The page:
On April 25, 2007, a 22-year-old female police officer was fatally shot in Heilbronn, Germany. The analysis of the DNA that was found at the crime scene revealed some astonishing information. The DNA belonged to a woman and started popping up in several seemingly unrelated cases, some of them dating as far as fifteen years back. Traces were found:
- on a cup after the killing of a 62-year-old woman in Idar-Oberstein, Germany
- on a kitchen drawer after the killing of a 61-year-old man in Freiburg, Germany
- on a syringe containing heroin near Gerolstein, Germany
- on the leftovers of a cookie in a trailer that was forcefully opened in Budenheim, Germany
- on a toy pistol after the robbery of Vietnamese gemstone traders in Arbois, France
- on a projectile after a fight between two brothers in Worms, Germany
- on a stone after a burglary in Saarbrücken, Germany
- after a burglary at an optometrist’s store in Gallneukirchen, Austria
- after 20 burglaries and thefts of cars and motorbikes Germany and Austria
- on a car used to transport the bodies of three Georgians killed in Heppenheim, Germany
- after a burglary in a disused public swimming pool in Niederstetten, Germany
- after four cases of home invasion in Quierschied, Tholey and Riol, Germany
- after an apartment break-in in Oberstenfeld-Gronau, Germany
- after the robbery of a woman in a club house in Saarhölzbach, Germany
- in the car of an auxiliary nurse who was found dead near Weinsberg, Germany
The so-called “phantom of Heilbronn” was born. An unknown woman was scattering her DNA all over the place, committing murders, breaking into houses, eating cookies, drinking beer, toting toy guns, she was even shooting up heroin. Profilers could tell that she was quite a busy lady, but she had no identity – the police had absolutely no clue. No Mentalist or CSI Heilbronn coming to the rescue – things were looking bleak.
But in March 2009, the case took a new turn. Investigators discovered the very same DNA sequence on the burned body of a male asylum-seeker in France – an anomaly, since the sequence was of a female. They eventually found out that the phantom serial killer did not actually exist and that the laboratory results were due to contamination of the cotton buds used for DNA probing. They discovered that the cotton swabs were already contaminated before shipping, and that they all came from the same factory. That factory, in turn, employed several Eastern European women who fit the type the DNA was assumed to match. The cotton swabs were not intended for analytical, but only medical use. They were sterile, but not certified for human DNA collection.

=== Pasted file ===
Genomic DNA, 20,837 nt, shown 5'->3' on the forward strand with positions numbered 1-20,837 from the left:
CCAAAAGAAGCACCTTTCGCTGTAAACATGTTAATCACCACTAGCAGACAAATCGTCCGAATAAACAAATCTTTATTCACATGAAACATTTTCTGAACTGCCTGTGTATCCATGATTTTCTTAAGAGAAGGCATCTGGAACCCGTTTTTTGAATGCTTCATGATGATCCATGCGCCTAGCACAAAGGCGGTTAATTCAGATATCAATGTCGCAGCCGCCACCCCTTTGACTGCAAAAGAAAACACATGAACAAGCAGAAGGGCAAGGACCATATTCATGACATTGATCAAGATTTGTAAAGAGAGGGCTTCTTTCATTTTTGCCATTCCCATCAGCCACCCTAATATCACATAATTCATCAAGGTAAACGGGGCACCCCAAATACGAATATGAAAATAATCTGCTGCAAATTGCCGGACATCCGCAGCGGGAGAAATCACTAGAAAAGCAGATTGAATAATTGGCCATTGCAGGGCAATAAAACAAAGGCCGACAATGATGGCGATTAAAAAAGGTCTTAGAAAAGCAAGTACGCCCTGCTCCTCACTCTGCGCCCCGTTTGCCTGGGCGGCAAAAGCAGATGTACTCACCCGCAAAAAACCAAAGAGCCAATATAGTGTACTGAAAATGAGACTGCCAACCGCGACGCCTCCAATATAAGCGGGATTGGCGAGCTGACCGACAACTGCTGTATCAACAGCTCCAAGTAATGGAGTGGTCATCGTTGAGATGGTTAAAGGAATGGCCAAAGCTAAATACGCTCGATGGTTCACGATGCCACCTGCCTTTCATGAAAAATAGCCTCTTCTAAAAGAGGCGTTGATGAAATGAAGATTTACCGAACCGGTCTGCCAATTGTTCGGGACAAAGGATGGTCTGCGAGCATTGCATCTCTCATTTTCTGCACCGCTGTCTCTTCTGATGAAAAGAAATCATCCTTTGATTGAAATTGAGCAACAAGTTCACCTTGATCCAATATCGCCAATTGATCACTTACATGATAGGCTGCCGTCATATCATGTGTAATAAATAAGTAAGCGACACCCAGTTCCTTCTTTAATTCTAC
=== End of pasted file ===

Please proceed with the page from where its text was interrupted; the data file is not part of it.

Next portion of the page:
At this point you are probably wondering what all this has to do with testing. Bear with me a little.
Reading the Phantom of Heilbronn story reminded me of a phenomenon I briefly described in my 2007 paper “Software testing, profession of paradoxes?“. When we investigate something, the outcome of our investigations is sometimes influenced by the observation itself. The very act of testing influences its outcome. This axiom is also often referred to as the ‘observer effect’.
The idea is that since any form of observation is also an interaction, the act of testing itself can also affect that which is being tested. For example:
- When log files are used in testing to record progress or events, the application under test may slow down drastically
- The act of viewing log files while a piece of software is running can cause an I/O error, which may cause it to stop
- Observing the performance of a CPU by running both the observed and observing programs on the same machine will lead to inaccurate results because the observer program itself affects the CPU performance
- Observing (debugging) a running program by modifying its source code (e.g., adding extra output or generating log files) or by running it in a debugger may cause certain bugs to diminish or change their behavior, creating extra difficulty for the person trying to isolate the bug (also known as a ‘Heisenbug’)
Paradoxically, software testing is not always considered as the best way toward better quality. Just like in the Phantom of Heilbronn case, the advanced state of the technology might work against us, rather than with us. In 1990, Boris Beizer described the “complexity barrier principle” (1990): software complexity (and therefore that of bugs) grows to the limit of our ability to manage that complexity.
Sometimes, testing is not the best option. Sometimes, testing and fixing problems does not necessarily improve the quality and reliability of the software. Oh sweet paradox, how can I embrace thee? Let me count the ways…